Seborrheic dermatitis on or around the eyes is a unique problem that requires special care due to sensitive skin. Discover some natural treatments that can help heal your eyelid seborrheic dermatitis gently and naturally!
What Causes Seborrheic Dermatitis?
Although many believe that seborrheic dermatitis can be trigged by an allergy like eczema, numerous studies have shown that is not.
This type of dermatitis is believed to be an inherited genetic issue, so if one or both parents struggles with seborrheic dermatitis (which most often presents as dandruff), it can be passed along to children.
Other causes can be associated with yeast (that normally lives on our skin), living in a cold and dry climate, stress, and a person’s overall health.
Often, seborrheic dermatitis can present itself in those who have immune systems that are already compromised by some other chronic or serious illness. It can also present itself in children at a younger age, such as the common condition known as cradle cap in babies and infants.
While it is primarily genetic, any bacteria on the eyelid or around the eye can worsen the condition, so it is important to wash the skin regularly.
How To Spot Seborrheic Dermatitis on Eyelids
Seborrheic dermatitis can appear as a red or pink rash accompanied by greasy looking skin and white flakes.
Although it normally itches, this type of skin condition can also cause a burning sensation if left untreated.
Seborrheic dermatitis often occurs on areas of skin that accumulate oil easily like the chin, edges of the nose, eyelids, eyebrows, and forehead and the scalp.
The development of seborrheic dermatitis around the eyes can cause darkening of the skin, as well as extra folds or lines that develop around the edges or underneath the eyes.
Healing seborrheic dermatitis is a challenge, but finding relief for seborrheic dermatitis in a delicate area like the eyes, can be even harder.
Eyelid Seborrheic Dermatitis Treatment
Treatment for seborrheic dermatitis focuses on reducing the symptoms – primarily the itching or burning, as well as flaky skin.
Keep Eyelids Clean
Even though seborrheic dermatitis does not come from allergies or irritants, it is important to avoid antagonizing the already inflamed area. On top of regularly washing your face, it is essential to avoid chemicals or irritants that can cause further irritation.
Certain types of makeup, false eyelashes, contacts, or swimming goggles can all irritate and inflame eyelid seborrheic dermatitis.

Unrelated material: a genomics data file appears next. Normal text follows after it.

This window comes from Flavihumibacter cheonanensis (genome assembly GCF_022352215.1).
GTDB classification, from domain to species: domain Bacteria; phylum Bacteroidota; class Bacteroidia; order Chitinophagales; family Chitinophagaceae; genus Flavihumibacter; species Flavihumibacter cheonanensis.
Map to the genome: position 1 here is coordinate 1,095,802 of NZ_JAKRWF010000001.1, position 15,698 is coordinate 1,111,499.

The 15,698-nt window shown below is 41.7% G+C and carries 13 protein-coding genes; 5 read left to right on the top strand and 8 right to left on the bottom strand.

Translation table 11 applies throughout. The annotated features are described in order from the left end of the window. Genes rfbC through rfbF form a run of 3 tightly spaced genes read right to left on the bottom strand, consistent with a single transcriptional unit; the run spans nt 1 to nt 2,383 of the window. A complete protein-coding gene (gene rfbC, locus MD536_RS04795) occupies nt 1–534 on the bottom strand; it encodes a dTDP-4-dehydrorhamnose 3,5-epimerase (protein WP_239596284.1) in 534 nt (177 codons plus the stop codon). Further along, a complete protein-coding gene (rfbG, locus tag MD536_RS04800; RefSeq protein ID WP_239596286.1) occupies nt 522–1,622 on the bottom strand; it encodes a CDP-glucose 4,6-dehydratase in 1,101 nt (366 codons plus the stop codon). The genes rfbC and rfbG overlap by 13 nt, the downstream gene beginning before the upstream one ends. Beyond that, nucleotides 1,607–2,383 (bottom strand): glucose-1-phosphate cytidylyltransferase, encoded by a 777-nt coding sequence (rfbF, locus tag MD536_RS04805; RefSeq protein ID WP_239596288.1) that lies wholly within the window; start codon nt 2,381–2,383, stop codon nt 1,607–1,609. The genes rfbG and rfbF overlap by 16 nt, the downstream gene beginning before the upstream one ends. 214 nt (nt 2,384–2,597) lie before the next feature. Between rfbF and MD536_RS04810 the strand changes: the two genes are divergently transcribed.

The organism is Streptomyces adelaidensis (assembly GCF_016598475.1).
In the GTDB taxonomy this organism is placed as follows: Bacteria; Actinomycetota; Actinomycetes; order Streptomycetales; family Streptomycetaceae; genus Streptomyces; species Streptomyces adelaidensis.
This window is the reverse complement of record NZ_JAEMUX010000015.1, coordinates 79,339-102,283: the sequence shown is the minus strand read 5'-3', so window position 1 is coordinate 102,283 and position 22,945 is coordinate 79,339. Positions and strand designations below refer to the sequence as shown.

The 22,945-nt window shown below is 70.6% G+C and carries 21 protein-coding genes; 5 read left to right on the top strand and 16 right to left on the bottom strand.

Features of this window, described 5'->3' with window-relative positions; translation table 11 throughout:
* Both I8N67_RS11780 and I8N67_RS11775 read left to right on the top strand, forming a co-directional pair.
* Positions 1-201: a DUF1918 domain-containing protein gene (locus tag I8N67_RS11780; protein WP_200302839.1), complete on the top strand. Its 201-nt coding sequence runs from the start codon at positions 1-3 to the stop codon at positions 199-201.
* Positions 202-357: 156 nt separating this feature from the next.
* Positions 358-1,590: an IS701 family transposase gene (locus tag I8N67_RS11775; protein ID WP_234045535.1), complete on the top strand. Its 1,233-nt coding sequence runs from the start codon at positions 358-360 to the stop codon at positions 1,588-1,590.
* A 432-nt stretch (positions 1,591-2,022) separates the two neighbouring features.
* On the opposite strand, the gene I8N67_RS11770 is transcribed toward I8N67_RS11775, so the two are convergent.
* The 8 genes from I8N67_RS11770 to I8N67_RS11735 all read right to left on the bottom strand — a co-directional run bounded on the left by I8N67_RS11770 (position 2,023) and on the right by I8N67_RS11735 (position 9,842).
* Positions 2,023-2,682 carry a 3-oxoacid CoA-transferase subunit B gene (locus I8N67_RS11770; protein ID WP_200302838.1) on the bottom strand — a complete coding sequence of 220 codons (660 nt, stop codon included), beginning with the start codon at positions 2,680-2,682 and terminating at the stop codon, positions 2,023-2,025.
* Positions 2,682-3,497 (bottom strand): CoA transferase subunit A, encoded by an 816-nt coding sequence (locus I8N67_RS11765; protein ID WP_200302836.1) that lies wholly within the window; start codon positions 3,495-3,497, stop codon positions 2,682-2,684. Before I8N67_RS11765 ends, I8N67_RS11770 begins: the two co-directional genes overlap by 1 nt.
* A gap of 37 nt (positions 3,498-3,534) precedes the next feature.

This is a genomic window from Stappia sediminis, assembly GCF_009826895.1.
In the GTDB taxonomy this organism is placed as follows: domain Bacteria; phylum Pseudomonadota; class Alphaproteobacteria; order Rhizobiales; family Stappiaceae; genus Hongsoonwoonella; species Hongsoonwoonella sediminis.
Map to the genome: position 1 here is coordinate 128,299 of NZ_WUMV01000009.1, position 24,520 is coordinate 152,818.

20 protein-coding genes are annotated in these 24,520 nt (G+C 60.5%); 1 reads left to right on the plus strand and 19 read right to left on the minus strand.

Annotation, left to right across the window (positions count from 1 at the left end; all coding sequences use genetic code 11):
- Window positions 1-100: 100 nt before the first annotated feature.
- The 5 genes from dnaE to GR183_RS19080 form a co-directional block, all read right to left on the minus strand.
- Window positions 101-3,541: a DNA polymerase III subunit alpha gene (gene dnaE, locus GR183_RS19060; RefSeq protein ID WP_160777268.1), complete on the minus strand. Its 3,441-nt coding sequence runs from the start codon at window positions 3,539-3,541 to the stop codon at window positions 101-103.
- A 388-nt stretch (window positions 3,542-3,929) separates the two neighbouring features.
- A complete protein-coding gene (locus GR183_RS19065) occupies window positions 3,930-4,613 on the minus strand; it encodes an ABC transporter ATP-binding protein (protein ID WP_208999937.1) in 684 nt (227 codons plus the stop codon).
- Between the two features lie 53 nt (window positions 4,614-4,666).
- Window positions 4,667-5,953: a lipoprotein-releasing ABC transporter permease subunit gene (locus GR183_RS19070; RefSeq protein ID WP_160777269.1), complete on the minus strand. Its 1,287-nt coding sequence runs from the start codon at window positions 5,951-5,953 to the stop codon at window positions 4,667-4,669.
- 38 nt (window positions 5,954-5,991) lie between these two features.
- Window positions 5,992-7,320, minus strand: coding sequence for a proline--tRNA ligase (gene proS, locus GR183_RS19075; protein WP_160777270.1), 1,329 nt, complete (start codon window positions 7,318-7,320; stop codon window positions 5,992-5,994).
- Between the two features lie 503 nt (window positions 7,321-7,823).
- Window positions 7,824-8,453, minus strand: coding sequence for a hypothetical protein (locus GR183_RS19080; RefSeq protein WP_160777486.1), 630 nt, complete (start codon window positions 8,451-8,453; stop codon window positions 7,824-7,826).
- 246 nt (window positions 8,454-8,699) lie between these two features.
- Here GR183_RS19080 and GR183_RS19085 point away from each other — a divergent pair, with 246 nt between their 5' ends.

Moisturize with Balms and Creams
Seborrheic dermatitis requires moisturizing. This may seem illogical, because the skin often appears and feels greasy, but using a natural moisturizer can help restore the balance of natural oils.
For example, this Organic Manuka Skin Soothing Cream was made to moisturize and cool itchy, inflamed skin. Manuka honey and oil are known for their healing properties and can help reduce redness or discoloration, while repairing the delicate skin on and around the eyes.
For keeping skin clean prior to moisturizing, we recommend Bodyceutical’s Organic Calendula Face Wash. Not only does it contain calendula, a soothing herb that will calm irritated skin, but it will not strip skin like other face washes.
Lastly, this Calendula Facial Cream for Eyelid Eczema can target itching around the eyes without hurting sensitive skin. Plus, it contains DMAE which is anti-inflammatory in nature and can provide anti-aging, skin firming properties. It can also help reduce lines and cracks that are caused by eyelid seborrheic dermatitis.
Lock in Moisture
After cleansing and moisturizing the affected area, it is important to ensure that these helpful treatments stay put, especially when treating skin overnight.
These Remedywear Eye Masks for Adults and Children are designed specifically to treat sensitive eye issues like seborrheic dermatitis. Not only do these masks soothe skin, but the TENCEL and zinc-embedded fibers help nourish inflamed, puffy eyes.
As an added bonus, these eye masks are cooling, which can help reduce the redness and burning found with seborrheic dermatitis on eyelids.
Bio: Laura is a contributor and content developer for The Eczema Company. She is in no way a medical professional. Her comments, suggestions, and reflections are not intended to replace any medical advice. Always seek the help of a medical professional before undertaking any diet or lifestyle changes.